Almost four years back, Xi Jinping spoke from the hallowed podium of the World Economic Forum in Davos – the mecca of capitalism – and defended globalization. Even as Xi became the poster boy of multi literalism, he continued the strategy of weakening the global institutions that he was speaking in support of. Irony died many deaths on the night of 17th of January 2017. Since then, enough water has flown under river Landwasser. Post the pandemic the world has now finally understood the extent of Chinese clout in these institutions.
Biden administration’s strategy has to be on two fronts – bringing in long-pending reforms which require a multi-nation effort and to put in place a clear US strategy to counter Chinese influence. Some of the important organizations that need reform and attention are the UN and its main affiliate agencies like the WHO, UNHRC; and the World Trading Organization.
This column will focus on what the US needs to do.
Firstly, the US needs to recognize the extent to which the Chinese go to influence these institutions. Case in point is the election of the FAO Director General in 2019. China waived off Cameroon’s country debt ($78 million) to ensure its candidate withdrew from the race; is alleged to have used strong-arm tactics to bulldoze its candidate amongst African and European nations and spent lavishly in buying influence. The result was a stinging defeat for the US and Qu Dongyu won 108 out of 191 votes.
The US needs to build alliances – with the EU and other nations to create stronger and more robust partnerships to avoid such an outcome again.
Secondly, the US needs to identify crucial elections and ensure a cohesive and strong campaign for them. Not all elections in these bodies are worth fighting for and prioritizing is important. For instance, the term of the present Secretary General of the UN- Mr Antonia Gueterres comes to an end in 2022 and Biden needs to ensure the next head of the global body is not a China admirer. Mr Gueterres has hailed the program despite its serious pitfalls for smaller countries that fall into debt traps. Mr Gueterres’ encomiums of BRI include – “it will lead to the creation of a more equitable, prosperous world for all, and reversing the negative impact of climate change.”
Elections for the head of ICAO and UNIDO will take place in 2021 and the US must get its act together.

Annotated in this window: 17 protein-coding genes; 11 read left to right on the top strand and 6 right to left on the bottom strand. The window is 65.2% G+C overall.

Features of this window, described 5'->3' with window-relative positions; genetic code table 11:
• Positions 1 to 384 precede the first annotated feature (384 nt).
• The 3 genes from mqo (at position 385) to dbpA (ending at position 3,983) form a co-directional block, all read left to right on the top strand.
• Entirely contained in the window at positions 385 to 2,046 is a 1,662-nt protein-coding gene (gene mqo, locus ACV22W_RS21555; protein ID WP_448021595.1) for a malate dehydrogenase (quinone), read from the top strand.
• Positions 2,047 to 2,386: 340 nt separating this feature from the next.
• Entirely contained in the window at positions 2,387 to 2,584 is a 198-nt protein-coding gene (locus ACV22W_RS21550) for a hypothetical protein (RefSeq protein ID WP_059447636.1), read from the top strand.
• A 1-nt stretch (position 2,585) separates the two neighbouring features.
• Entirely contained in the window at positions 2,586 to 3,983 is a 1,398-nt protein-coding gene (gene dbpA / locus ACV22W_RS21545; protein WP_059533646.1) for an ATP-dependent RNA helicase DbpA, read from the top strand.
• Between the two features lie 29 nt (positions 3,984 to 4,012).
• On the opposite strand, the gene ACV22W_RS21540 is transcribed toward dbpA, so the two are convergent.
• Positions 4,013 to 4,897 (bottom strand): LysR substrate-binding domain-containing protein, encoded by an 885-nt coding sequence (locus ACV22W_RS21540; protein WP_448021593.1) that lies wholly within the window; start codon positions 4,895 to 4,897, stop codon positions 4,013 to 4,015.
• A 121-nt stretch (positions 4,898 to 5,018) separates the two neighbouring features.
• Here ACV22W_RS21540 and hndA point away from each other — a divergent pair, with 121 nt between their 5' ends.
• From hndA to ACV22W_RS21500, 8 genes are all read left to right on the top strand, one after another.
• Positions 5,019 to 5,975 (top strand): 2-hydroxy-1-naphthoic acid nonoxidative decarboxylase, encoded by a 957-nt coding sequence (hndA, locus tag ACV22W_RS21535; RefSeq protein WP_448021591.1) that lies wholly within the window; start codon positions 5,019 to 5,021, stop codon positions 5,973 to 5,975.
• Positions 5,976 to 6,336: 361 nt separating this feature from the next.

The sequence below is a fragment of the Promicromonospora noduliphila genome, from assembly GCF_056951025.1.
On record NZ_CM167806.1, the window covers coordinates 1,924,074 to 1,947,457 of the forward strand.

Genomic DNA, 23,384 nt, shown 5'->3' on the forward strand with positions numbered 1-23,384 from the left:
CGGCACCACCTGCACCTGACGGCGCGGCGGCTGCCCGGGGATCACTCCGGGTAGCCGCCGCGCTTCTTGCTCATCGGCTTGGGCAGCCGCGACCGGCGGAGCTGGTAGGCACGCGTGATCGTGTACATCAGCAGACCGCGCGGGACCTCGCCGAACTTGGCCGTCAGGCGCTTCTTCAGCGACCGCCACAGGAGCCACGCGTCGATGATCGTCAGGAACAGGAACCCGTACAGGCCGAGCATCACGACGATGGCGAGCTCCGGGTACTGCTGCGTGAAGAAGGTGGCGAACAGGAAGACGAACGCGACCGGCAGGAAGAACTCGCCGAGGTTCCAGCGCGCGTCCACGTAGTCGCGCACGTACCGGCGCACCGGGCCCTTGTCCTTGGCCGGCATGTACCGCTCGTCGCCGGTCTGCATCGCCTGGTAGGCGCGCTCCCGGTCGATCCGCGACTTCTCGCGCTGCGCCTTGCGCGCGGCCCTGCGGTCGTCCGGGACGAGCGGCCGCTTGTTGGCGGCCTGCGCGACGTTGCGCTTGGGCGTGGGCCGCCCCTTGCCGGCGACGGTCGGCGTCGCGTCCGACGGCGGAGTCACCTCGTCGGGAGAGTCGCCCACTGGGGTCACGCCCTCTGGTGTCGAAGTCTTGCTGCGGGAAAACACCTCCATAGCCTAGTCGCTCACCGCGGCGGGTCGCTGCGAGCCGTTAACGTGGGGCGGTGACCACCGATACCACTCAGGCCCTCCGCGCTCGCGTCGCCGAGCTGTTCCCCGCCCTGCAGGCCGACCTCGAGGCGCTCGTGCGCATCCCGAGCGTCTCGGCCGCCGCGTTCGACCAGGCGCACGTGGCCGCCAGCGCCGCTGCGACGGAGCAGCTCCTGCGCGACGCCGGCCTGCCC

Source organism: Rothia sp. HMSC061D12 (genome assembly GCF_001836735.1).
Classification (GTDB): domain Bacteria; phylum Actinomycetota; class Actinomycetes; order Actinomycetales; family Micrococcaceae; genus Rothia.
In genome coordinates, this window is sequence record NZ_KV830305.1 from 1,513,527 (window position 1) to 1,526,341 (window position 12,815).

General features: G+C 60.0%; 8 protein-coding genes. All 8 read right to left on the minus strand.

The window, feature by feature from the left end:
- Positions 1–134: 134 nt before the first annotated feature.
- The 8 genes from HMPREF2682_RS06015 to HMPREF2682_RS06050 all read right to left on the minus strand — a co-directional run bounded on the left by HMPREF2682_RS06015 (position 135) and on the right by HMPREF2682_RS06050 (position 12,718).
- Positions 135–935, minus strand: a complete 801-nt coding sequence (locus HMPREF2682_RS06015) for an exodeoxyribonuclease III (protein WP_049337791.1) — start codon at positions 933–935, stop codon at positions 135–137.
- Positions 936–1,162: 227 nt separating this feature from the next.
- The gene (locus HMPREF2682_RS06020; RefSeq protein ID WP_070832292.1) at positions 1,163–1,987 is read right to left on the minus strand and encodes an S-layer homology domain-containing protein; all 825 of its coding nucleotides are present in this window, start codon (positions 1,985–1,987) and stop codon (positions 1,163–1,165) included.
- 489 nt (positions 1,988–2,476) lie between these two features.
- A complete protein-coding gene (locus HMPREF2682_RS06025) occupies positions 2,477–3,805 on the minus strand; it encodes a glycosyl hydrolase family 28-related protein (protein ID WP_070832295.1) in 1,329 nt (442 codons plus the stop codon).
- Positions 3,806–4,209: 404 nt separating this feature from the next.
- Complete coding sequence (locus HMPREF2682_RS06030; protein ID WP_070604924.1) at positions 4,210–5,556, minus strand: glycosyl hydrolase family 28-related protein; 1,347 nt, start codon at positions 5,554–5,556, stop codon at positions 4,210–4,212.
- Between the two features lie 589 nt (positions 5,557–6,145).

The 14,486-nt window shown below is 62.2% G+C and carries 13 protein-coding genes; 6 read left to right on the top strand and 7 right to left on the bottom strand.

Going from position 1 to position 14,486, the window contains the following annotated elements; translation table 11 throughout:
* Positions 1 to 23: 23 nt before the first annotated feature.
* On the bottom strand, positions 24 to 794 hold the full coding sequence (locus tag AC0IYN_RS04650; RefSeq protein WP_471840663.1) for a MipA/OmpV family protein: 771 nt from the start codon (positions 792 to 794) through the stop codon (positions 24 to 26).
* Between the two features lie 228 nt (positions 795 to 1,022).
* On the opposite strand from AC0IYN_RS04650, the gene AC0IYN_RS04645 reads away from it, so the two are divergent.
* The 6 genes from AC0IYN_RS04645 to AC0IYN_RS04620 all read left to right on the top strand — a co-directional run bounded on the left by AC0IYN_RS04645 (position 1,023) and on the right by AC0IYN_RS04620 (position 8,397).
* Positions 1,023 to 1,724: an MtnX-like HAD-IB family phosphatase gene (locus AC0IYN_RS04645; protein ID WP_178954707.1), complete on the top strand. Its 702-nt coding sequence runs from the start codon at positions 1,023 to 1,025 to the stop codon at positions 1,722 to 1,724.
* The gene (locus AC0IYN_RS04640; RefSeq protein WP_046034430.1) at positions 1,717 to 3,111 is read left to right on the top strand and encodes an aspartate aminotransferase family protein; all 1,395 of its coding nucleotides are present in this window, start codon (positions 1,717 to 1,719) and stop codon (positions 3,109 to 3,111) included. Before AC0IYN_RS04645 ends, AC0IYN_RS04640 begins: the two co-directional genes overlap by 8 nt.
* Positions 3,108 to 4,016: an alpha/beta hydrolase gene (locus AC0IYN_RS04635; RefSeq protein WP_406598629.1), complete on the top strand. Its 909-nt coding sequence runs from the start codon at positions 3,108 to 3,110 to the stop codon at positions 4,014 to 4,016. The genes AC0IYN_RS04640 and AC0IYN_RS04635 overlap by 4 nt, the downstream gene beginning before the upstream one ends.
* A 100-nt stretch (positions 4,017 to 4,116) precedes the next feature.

Thirdly, it is organisations like the UNHRC and UNESCO that US needs to guard the most. China is eyeing these to usher far-reaching consequences- that will violate the ideals championed by the UN. China wants to bring about two main changes- avoid censure for its reprehensible human rights track record and to change the definition of national security by which even gross acts of violence will come under the ambit of these agencies due to non-interference. Audrey Azoulay’s tenure as the Director General of UNESCO expires in 2021 and Beijing’s effort to have a candidate agreeable to Xi’s form of governance will have to be defeated. Already with the passage of several resolutions in UNHRC, Chinese-style human rights principles have already found their way in UN doctrines. A March 2018 UNHRC resolution has incorporated “the significance of national and regional particularities and various historical, cultural and religious backgrounds must be borne in mind”. This gives enough leeway for Chinese leaders.
The US must re-enter the agency it had exited in 2018 and ensure country-specific censures are brought in. This will undo the March 2018 resolution of China to allow “promotion of mutual cooperation in field of Human Rights” which allows rights-offending nations to get away with softer mechanisms instead of naming and shaming. Repressive regimes like China require country-specific resolutions are institutionalised.
Fourthly, China’s blatant and gross violations of the WTO mechanism must be addressed. Its ‘developing nation’ status is untenable and cannot claim protections that smaller economies need. How paralysed the WTO approach is can be gauged from the fact that China teamed up with nations like Kenya and Bolivia to ensure status quo on the ‘developing country’ status. Can the economies of Bolivia, Kenya, Cuba and Venezuela be given the same treatment as the world’s second largest? This fundamental question is at the heart of any reform at WTO. A three – tiered or a multi-tiered approach to define economic status of every nation is needed. Due to the consultative nature of WTO decisions, China will give up its developing nation status only as a tit-for-tat. This will come only when it loses leverage in bilateral trade negotiations with large economies like US, India and Germany. Some of this will come from addressing the issue of subsidies.
Donald Trump had this leverage prior to finalising the first phase of the trade deal between US and China. Instead of settling in for higher tariffs and increased committed purchases, US trade negotiators should have pushed for subsidy cuts by China as part of the trade deal. Since developing nations are allowed to have a more accommodative subsidy mechanism, any reduction in the latter should have a bearing in the definition of developing nation.
At least this is what the US and other EU economies must work towards creating.
Parallely, efforts must be focused towards penalising the heavy subsidy model of China’s state owned enterprises. From solar panels to aluminium, China’s actions violate WTO rules. As per US Trade representative, from 2007-2015, Chinese aluminium production increased by 150 % and its capacity by 243 % causing global prices to fall by 46 %. This led to US production and capacity falling by 37 percent and 46 percent respectively, despite a rise in consumption. The number of aluminium smelters fell from 14 in 2011 to five in 2016, with only one operating at full capacity.
Biden’s task is cut out. The world is watching.
DISCLAIMER : Views expressed above are the author’s own.